The size of the edition is determined by two factors. One is the wearing of the plate. After a certain number of times through the press the plate looses it’s precise lines or the aquatinted areas break down. At this point, the printing should stop, to maintain the quality of the prints produced. More often, however, the edition is limited by the choice of the artist, who decides only a certain number of a particular design will be made, and no more. Those prints are numbered, titled and signed. If there are ten prints in an edition, you will see the prints numbered one of ten, two of ten and so forth until ten of ten. Except for a very limited number of artist’s proofs, no more impressions are allowed and the plate destroyed after printing is complete . Because etching is such an old process, there have been a number of innovations since its origin, such as aquatint, multi-color printing, drypoint, mezzoprint and even photo etching. Engraving is a very old technique, and is often confused with etching. The difference is that engraving uses no solutions to eat away the metal. The engraver directly cuts into the metal with special tools to incise the lines holding the ink. Engravings are printed by the same process as etchings and are similar in appearance.
Many of the conventions originally established by the fine art printmaker, have been adopted by commercial reproductions, such as numbering prints. It should be noted that fine art prints are significantly more labor intensive to produce, use high-quality, time tested materials, have a direct connection to the artist’s hand, and are generally much more limed in number. Commercial reproductions are mass produced, identical to each other and are machine made. The newer technologies have not actually demonstrated their longevity despite promises from their manufacturers , whereas etchings have already lasted for centuries if properly cared for. These factors are things to consider when comparing the price of an etching, or another fine art print, to a photo print, ink-jet or offset reproduction.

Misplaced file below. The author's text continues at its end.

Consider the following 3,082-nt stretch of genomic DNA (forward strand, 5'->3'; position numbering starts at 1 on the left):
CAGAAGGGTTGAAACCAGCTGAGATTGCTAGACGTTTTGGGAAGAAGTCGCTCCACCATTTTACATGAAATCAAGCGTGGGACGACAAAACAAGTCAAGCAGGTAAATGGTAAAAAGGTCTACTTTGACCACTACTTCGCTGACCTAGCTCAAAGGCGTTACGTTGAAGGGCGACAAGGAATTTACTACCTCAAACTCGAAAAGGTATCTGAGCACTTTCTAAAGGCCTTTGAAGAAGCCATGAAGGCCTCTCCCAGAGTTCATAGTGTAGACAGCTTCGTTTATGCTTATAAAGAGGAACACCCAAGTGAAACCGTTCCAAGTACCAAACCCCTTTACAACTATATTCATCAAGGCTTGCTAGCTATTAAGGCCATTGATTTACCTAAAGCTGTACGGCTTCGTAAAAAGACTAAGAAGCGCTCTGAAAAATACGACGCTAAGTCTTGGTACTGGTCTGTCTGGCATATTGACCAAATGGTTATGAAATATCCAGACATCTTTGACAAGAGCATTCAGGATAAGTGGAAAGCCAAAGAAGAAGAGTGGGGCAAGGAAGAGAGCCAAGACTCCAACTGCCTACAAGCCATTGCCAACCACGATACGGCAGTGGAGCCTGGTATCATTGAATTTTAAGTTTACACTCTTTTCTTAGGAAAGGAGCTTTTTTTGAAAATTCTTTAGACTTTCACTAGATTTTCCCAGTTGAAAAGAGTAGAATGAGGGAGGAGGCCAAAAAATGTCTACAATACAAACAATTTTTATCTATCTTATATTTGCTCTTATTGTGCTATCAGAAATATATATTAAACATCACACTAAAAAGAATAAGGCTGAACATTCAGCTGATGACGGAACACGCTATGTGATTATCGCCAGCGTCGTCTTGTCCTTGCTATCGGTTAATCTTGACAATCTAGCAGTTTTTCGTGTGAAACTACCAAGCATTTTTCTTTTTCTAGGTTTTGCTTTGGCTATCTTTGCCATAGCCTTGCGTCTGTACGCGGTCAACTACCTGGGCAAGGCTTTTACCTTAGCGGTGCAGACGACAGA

Mark Roland has been producing etchings since 1981. The majority of his works are line etchings, printed using the plate tone technique described above. He has also used other techniques such as, soft ground, aquatint, multi-color and embossing. On some occasions he will hand color sections of his prints to enhance a particular effect. His principal series’ have been The Enchanted Forest suite, and his interpretations of Homer’s Odyssey, along with numerous related works.
If you love words as I do, you probably love history. I’ve spent a lot of time over the past few years writing historical fiction. In performing research for the novels, I’ve leaned about the origins of certain English words and phrases I’ve used in both written and spoken language throughout my life, but didn’t completely understand. Although many expressions that came into existence long ago are still in use and their meanings as idioms are clear to us, the original meanings of the phrases may be lost without a search in history.
Because the gun played such a large role in events over the last few centuries, many idioms are related to firearms of the past. Here are a few that are still widely used, but the context of their origination not widely known.
Lock stock and barrel is an expression we use to mean “all of it.” I used to think it meant the whole store, like a mercantile of some kind. It means the whole rifle or musket. The lock is the firing mechanism, the barrel is, well… self-explanatory, and the stock is the part that helps you hold onto the firearm.
Bite the bullet means expose yourself to possible pain and danger to get a job done. Many people believe it originally meant to bite down on a lead bullet to endure pain, perhaps while having a surgical experience without an anesthetic, but it comes from a time when to prepare a rifle for firing you had to bite the end off a paper-wrapped cartridge before placing its contents in the barrel of your firearm. Doing this while under fire took brave resolve.
Stick to your guns means remain true to principles or goals. The expression has less to do with guns per se and more to do with maintaining a particular post during battle, especially if you’re told to hold a position without retreating. Well, of course you will need that gun, won’t you?
Flash in the pan is an idiom we use to mean a great start but little or no follow up. It’s a great metaphor for a one hit wonder in the music industry who puts out a single very popular tune, yet never does any better afterward and soon falls out of favor. To do justice to this one takes some explaining, so bear with me.